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With: Katherine Heigl, Josh Duhamel, Josh Lucas, Alexis Clagett, Brynn Clagett, Brooke Clagett, Hayes MacArthur, Christina Hendricks, Sarah Burns, Jessica St. Clair, Brooke Liddell, Kiley Liddell, Britt Flatmo, Rob Huebel, Melissa McCarthy, DeRay Davis, Kumail Nanjiani, Andrew Daly, Bill Brochtrup, Will Sasso, Majandra Delfino
Written by: Ian Deitchman, Kristin Rusk Robinson
Directed by: Greg Berlanti
MPAA Rating: PG-13 for sexual material, language and some drug content
Running Time: 113
Date: 10/02/2010

Life as We Know It (2010)

1 Star (out of 4)

Baby Shove

By Jeffrey M. Anderson

Here's a question for you. If Katherine Heigl makes terrible movies and they keep making money, what should the studios do? Should they admit that they've made some terrible movies and try to do something good? Or should they keep on making deliberately bad movies because those are the ones that seem to sell? At this point we can only believe the latter, as cynical as that sounds. It's unlikely that anyone actually tried to make Life as We Know It into anything other than a piece of junk.

Following on the heels of her equally bad 27 Dresses and The Ugly Truth, Heigl stars as yet another annoying (unfunny) control freak, Holly Berenson. She spends a lot of time with her best friend, Allison (Christina Hendricks), who is married to Peter (Hayes MacArthur), with a cute baby daughter, Sophie. Unfortunately, Peter has a best friend, too, the happy-go-lucky chick magnet Messer (Josh Duhamel). Holly and Messer are fixed up on a date, which ends in disaster, and are subsequently forced to endure one another at get-togethers. But of course, anyone who fights like this is destined to be a couple. So when Allison and Peter are unexpectedly killed in a car accident, it comes out that Holly and Messer are to be Sophie's legal guardians.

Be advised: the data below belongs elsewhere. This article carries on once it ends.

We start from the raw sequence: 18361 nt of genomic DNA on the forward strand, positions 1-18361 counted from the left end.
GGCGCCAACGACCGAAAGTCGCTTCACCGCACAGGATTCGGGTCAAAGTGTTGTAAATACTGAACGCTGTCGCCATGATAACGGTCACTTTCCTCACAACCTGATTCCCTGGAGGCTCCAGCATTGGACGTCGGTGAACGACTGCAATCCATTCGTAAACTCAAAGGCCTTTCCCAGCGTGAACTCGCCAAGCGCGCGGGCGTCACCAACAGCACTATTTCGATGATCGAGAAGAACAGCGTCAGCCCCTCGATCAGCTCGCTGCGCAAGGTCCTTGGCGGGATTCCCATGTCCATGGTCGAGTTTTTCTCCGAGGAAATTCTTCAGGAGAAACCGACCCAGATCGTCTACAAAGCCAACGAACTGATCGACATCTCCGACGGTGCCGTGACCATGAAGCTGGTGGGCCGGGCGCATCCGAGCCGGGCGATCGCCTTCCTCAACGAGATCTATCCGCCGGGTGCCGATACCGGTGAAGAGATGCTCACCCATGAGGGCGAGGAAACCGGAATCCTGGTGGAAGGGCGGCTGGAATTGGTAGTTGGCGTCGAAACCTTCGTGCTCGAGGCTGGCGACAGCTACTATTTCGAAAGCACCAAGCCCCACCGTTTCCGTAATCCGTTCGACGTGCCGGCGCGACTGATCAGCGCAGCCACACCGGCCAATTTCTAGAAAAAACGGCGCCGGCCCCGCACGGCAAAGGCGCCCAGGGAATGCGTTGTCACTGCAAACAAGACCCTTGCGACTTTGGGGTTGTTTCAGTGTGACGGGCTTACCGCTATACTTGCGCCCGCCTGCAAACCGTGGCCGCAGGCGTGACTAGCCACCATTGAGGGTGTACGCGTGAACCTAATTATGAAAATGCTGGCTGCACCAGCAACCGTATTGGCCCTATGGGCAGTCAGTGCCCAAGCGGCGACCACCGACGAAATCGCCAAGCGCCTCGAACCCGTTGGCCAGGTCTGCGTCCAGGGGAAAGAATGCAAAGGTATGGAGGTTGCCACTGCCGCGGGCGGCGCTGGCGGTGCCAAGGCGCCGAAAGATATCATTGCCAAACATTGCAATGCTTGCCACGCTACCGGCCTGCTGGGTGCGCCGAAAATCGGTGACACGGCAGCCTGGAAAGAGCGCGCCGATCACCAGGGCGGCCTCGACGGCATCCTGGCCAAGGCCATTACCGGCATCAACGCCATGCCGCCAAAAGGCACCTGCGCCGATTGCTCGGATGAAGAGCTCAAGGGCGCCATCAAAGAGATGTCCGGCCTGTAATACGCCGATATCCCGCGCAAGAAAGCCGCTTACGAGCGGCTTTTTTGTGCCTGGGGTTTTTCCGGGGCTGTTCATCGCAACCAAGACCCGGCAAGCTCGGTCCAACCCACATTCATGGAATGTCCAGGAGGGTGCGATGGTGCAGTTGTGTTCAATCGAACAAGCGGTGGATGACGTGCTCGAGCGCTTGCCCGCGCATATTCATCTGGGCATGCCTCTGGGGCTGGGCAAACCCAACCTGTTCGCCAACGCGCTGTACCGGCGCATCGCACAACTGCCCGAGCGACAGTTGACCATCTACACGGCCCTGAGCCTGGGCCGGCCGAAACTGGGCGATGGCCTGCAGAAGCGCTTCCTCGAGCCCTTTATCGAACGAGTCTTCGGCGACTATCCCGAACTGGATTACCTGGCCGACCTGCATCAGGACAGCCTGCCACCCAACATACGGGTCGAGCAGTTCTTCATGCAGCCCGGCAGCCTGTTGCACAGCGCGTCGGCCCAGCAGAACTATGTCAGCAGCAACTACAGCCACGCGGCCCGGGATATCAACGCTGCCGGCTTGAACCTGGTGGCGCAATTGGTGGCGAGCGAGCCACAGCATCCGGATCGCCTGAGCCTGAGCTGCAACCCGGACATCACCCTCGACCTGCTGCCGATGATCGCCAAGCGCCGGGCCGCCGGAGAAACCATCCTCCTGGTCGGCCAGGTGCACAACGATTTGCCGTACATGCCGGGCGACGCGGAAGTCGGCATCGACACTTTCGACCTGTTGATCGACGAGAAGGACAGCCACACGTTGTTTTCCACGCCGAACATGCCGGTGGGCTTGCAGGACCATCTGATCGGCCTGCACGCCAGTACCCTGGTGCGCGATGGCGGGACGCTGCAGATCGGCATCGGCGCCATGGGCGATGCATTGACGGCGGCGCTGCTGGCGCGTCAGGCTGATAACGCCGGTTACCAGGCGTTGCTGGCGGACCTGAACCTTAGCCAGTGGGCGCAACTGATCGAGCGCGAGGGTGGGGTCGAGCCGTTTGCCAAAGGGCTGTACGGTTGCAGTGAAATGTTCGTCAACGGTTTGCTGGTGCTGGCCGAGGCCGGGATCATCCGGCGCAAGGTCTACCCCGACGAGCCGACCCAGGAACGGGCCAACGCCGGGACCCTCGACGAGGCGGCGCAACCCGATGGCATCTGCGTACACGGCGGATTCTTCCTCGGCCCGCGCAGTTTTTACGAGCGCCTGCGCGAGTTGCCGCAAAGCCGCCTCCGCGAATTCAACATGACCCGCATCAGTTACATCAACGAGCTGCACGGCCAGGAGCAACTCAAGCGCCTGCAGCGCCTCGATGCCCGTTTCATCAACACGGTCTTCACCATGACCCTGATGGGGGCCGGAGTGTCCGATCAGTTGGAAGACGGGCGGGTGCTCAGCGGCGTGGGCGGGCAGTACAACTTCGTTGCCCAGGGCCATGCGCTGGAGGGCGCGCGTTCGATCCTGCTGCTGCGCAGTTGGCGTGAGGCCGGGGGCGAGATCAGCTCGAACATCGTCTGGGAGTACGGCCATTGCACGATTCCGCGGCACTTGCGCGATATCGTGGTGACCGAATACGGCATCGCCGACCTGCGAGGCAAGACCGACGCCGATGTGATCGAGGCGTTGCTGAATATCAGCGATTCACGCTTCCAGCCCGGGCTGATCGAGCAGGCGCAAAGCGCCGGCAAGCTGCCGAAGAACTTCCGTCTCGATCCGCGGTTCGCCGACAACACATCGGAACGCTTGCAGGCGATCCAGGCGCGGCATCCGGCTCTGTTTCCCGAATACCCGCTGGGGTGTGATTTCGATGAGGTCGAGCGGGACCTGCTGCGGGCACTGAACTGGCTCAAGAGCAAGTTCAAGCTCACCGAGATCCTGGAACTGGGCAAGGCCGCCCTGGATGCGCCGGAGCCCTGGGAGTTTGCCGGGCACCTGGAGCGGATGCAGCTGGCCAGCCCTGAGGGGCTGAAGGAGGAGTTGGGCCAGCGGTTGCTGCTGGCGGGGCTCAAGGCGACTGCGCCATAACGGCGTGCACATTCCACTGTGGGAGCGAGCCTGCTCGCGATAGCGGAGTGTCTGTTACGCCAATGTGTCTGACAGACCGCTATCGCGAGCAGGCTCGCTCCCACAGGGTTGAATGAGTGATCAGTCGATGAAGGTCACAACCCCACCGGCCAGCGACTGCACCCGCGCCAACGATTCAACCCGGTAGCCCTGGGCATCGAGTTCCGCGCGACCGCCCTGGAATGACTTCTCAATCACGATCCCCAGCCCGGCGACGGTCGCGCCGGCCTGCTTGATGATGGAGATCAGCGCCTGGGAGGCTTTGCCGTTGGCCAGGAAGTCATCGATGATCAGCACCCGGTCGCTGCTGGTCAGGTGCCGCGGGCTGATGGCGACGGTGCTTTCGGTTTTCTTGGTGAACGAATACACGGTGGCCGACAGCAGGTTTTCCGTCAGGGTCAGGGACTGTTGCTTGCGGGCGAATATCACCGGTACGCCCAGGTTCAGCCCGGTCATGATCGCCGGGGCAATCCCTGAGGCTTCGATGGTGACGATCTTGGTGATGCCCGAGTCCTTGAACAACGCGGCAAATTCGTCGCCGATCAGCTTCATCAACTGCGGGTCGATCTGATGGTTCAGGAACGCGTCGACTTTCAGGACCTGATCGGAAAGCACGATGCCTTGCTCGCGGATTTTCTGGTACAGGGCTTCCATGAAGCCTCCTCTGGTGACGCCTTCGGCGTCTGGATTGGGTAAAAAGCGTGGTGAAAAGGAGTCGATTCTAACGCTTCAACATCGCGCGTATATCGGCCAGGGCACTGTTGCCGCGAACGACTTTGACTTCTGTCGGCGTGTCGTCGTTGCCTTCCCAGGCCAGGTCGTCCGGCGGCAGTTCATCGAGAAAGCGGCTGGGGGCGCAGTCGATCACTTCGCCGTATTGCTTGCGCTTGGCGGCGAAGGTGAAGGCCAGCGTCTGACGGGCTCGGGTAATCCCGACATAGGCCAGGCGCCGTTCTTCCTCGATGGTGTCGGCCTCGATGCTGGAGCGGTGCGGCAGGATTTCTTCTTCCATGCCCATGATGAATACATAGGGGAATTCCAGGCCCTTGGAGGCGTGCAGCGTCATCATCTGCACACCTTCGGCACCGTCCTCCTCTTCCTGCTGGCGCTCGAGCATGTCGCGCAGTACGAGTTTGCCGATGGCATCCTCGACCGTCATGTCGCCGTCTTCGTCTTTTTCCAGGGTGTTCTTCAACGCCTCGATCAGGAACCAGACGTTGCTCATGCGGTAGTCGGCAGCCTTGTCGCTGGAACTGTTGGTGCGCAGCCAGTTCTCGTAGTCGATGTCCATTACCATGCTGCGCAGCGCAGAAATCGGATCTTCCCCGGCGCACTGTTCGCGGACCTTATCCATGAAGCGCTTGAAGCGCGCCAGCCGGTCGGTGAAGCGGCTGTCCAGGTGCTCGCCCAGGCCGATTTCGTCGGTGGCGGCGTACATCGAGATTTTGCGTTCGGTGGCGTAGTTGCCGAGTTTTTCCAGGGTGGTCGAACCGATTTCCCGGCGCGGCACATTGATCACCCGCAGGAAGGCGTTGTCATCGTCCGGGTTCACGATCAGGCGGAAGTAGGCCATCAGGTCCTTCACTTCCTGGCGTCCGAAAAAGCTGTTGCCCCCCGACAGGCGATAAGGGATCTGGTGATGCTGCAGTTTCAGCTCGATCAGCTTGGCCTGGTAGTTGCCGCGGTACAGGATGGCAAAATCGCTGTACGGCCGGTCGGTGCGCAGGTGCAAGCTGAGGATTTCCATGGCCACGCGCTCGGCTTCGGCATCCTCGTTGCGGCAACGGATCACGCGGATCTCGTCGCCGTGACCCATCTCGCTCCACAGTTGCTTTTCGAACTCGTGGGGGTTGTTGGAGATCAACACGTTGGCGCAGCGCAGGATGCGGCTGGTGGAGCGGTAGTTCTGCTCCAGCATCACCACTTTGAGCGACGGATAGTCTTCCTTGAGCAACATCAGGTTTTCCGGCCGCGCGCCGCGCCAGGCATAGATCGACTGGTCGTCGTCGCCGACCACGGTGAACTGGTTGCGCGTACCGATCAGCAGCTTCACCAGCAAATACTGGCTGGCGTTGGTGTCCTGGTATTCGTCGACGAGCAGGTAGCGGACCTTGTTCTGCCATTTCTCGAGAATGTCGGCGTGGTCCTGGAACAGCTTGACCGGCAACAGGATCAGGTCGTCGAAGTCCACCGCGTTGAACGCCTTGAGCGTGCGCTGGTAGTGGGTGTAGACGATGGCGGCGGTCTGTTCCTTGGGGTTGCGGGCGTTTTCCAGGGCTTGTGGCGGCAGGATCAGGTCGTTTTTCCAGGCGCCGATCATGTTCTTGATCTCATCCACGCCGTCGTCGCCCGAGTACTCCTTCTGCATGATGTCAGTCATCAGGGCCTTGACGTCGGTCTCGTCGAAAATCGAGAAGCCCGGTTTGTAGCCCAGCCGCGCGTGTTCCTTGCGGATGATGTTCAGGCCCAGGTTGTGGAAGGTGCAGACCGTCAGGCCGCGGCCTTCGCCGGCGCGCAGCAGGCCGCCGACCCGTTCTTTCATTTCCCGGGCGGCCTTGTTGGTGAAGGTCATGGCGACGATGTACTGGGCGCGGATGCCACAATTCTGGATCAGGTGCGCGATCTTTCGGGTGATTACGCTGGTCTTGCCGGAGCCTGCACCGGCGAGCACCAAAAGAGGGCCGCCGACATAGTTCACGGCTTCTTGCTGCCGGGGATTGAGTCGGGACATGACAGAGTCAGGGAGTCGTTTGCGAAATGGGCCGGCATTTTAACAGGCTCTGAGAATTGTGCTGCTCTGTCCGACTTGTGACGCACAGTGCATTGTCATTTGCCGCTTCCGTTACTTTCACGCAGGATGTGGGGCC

What a setup. In more skilled hands, Hawks... or Lubitsch, say, this actually may have inspired a terrific film. Instead, director Greg Berlanti relies on the usual collection of poo jokes, spattered food jokes, musical montages, dramatic interludes, and a cast of "comical" supporting characters -- some of whom manage to provide the film's two or three chuckles, and all of whom are funnier than the two leads. But beyond that, it seems clear that nobody involved had any idea of what it might be like to actually raise a child in real life; it takes place in a movie world where everything happens for the sake of the plot, rather than springing organically from well-drawn characters. This is just a waste of time, but it will probably make a nice chunk of change, thereby inspiring the next awful movie.

Warner Home Video has released a DVD/digital copy/Blu-Ray combo pack, with three short featurettes. One about raising babies, and one is focused on Heigl. The third one, about how Josh Duhamel bonded with the triplicate girls who combine to play Sophie in the movie; if he wasn't already a babe magnet, any woman who sees this is going to want his phone number immediately. We also get some deleted scenes.

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